Jogging for the soul
Running on a treadmill at the gym makes for a nice, managed workout, but ‘nice’ and ‘managed’ aren’t what outdoor joggers seek
The sky was an extraordinary shade of blue. I peered up at it through the skeletal white tree branches at Rancho San Rafael Regional Park and breathed in the post-rainstorm air. A light breeze blew. Aside from the miry mud patch here and there, it was a jogger’s dream.
But there were no joggers.
OK, so it was 2:30 on a Thursday afternoon in the dead of winter, not the best time to find joggers who might provide insight on the phenomenon of outdoor jogging, as I was attempting to do. I couldn’t really expect runners to be coming out in droves. But I’d assumed that a sampling of committed runners would be there, taking advantage of such a perfect jogging day. I combed a section of the trail, looking for runners to talk to. Nobody.
I gave up and went into the park ranger station. Ranger Andy Mink says that, in the winter months, the influx of joggers comes in the morning between 7 and 9 and in the afternoon between 4 and 6. In the summer, joggers will come at the break of dawn and as late as 11 p.m.
But even in the winter, they do come—the devoted ones braving rain, cold and wind to do so.
“We have a clientele, basically. We see the same people every day. I’ve been here 12 years. I’ve seen the same people coming for those 12 years.”
Running seems to have gained popularity over the last several years, Scott Young, a tri-athlete who works at Eclipse Running on Moana Street, says. But many of these jogging converts grab their Nikes and hit the gym treadmill, not the trail.
"[The treadmill] is a little more cushioned. You know exactly your pace, how far [you’ve gone]. I think that the health clubs are really big right now. Ten years ago you might join a health club for an aerobics class. Now, especially for people who work … you can go jump on the treadmills. Treadmills have gotten better, too. You can run at a faster pace.”
Running at the gym has a lot of perks. You don’t have to worry about bringing your earmuffs or rain slicker. The treadmill is softer on your joints, and its helpful computer can tell you your heart rate, the number of calories you’ve burned, the number of miles you’ve run and the number of minutes you’ve been putting one foot in front of the other. Also, you can gossip with fellow gym-goers, watch CNN or listen to your favorite CD.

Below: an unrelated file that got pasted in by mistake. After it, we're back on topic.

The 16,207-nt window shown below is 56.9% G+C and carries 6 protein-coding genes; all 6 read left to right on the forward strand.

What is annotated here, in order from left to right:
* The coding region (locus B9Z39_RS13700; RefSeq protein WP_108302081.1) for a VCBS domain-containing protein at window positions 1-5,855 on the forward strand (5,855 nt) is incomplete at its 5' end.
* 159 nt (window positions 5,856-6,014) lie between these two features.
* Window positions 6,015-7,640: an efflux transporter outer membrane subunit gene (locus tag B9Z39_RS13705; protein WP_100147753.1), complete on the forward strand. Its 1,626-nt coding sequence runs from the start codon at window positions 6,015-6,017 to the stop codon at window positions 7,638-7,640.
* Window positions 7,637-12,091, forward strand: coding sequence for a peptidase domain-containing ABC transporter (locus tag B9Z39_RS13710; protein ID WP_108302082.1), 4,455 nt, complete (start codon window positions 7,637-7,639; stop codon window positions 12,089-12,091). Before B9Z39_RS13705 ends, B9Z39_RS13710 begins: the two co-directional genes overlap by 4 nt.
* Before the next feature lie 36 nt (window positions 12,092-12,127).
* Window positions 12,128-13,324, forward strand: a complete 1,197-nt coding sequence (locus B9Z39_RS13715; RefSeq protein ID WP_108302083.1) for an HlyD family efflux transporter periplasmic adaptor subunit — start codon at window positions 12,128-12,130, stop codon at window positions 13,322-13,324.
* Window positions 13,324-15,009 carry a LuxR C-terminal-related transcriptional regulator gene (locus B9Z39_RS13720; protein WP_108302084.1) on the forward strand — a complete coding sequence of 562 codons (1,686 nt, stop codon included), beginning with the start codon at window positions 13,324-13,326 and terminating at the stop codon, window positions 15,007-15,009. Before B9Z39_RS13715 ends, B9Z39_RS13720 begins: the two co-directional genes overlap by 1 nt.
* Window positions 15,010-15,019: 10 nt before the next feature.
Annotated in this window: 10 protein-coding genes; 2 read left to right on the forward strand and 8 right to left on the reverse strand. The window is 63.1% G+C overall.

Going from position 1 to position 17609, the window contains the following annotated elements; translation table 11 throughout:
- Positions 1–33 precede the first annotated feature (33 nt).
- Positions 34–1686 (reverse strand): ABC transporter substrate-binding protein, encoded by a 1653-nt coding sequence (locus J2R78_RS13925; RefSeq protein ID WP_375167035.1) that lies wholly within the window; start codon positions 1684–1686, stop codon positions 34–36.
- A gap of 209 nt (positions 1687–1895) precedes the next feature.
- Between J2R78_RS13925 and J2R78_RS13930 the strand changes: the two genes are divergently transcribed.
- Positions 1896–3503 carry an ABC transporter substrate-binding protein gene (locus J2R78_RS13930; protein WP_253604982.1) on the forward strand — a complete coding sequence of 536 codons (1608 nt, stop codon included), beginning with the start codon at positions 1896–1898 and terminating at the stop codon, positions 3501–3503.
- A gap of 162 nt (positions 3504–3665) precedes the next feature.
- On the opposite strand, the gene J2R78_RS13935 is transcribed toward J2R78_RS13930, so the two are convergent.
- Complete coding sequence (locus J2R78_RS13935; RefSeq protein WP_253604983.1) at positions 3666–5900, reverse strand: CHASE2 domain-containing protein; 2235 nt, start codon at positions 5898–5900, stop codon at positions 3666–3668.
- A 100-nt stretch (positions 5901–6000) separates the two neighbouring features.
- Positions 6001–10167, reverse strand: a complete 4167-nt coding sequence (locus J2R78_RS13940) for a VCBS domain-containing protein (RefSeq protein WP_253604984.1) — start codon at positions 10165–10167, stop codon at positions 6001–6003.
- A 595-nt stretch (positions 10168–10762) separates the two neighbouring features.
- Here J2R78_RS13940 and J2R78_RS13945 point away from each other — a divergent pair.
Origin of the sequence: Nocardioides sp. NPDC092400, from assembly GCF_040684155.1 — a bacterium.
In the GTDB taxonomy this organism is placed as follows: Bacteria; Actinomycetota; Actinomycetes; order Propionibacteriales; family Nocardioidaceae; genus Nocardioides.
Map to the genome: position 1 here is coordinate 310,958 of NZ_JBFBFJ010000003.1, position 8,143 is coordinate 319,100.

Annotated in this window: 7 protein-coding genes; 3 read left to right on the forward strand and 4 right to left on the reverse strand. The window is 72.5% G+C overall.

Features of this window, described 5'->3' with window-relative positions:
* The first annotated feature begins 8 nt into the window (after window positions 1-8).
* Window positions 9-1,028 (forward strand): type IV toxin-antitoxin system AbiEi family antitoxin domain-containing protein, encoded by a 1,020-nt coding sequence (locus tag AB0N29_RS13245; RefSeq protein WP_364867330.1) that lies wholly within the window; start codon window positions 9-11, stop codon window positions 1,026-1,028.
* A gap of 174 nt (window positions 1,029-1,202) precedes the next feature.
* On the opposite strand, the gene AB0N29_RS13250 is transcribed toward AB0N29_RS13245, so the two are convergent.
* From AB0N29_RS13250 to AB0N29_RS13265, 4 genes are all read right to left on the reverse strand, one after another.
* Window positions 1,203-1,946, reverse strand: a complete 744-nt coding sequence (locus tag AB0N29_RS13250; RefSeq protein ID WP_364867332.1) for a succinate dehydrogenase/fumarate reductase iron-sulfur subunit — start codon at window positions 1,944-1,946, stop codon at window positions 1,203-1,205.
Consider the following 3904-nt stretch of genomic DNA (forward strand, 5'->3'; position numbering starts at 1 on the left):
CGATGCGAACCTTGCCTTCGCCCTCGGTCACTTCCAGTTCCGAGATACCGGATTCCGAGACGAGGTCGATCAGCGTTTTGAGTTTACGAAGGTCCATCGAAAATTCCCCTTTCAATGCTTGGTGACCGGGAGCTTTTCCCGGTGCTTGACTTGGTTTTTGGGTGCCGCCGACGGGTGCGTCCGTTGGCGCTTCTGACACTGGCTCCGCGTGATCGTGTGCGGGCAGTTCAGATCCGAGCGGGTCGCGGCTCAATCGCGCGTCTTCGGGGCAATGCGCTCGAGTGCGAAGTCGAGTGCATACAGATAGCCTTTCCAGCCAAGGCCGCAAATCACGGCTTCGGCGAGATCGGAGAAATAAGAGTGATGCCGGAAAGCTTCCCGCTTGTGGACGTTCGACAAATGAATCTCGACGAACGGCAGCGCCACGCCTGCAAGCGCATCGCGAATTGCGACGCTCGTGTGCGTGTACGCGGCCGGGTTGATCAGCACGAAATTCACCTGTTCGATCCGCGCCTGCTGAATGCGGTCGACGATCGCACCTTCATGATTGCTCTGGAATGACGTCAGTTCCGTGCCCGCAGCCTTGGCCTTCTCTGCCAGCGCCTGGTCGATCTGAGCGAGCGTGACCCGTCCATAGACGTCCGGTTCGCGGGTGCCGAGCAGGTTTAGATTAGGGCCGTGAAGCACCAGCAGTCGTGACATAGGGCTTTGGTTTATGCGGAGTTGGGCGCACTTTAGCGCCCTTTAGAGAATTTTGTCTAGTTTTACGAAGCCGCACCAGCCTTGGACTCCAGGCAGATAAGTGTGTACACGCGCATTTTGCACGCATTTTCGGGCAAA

I’ve spent my share of time at the gym slapping my feet against the treadmill’s belt, and I have to say that the best thing I got out of it was a better insight into the life of a caged hamster. Oh, I burned some calories too, but since I’m not really into exercise for the sake of exercise, I never shook the feeling that what I was doing was ultimately absurd.
But I love running outside. There’s nothing like getting out there in the fresh air and letting the cadence of the run take over both mind and body—letting your thoughts take a backseat to the movement of your body, to the rhythm of your feet.
Best of all, perhaps, is the feeling that you’re going somewhere, trading the congestion of your life for the empty road.
“I like to get away from things,” says Bernard Schopen, a fiction writer and Western Traditions lecturer at the University of Nevada, Reno. Schopen has been an avid outdoor jogger for 25 years.
“It removes me from day-to-day pressures, that sort of thing,” he says. “My head feels better when I’m out there. More times than not, it’s an escape.”
Dave Angella, the facility manager at Lombardi Recreation Center at UNR and a former tri-athlete, admits that there are definite advantages to gym jogging.
“I know that jogging inside on a treadmill is easier,” he says. “[There’s] no wind resistance. You can run in any weather. It’s easier on the joints.”
Still, Angella hears the siren song of the open trail. “I [prefer to] run outside just because it’s fresh air. It’s not crowded,” he says. “You’re not in one place; you’re dodging this and dodging that.”
Angella says that outdoor running, even with the fresh-air factor, isn’t really better for you. Pollution can clog up your lungs, and pounding your feet on paved surfaces can jar your joints. He advises new outdoor joggers to stay on trails.
“Your joints have to work up to getting in shape,” he says, “just like your muscles do.”
Mink says that the trails at Rancho San Rafael are made to facilitate smooth running. A layer of chemically treated cloth is placed under the surface layer of decomposed granite or crushed rock to keep the clay and weeds underneath from emerging and obstructing a runner’s or walker’s path.
In the end, the debate seems less a matter of body than of psyche. The treadmill is a sensible, healthful and convenient apparatus. But devout outdoor joggers know that it can’t rival the feeling of sprinting through the Northwest Reno canyons or dodging pinecones on a Tahoe trail. Outdoor joggers are looking not just to firm the body, but also to expand the mind.
“I don’t jog for my health,” Schopen says. “I jog for my head.”
Angella concurs. "In a gym setting there are great benefits. But every [outdoor] run is a soul search."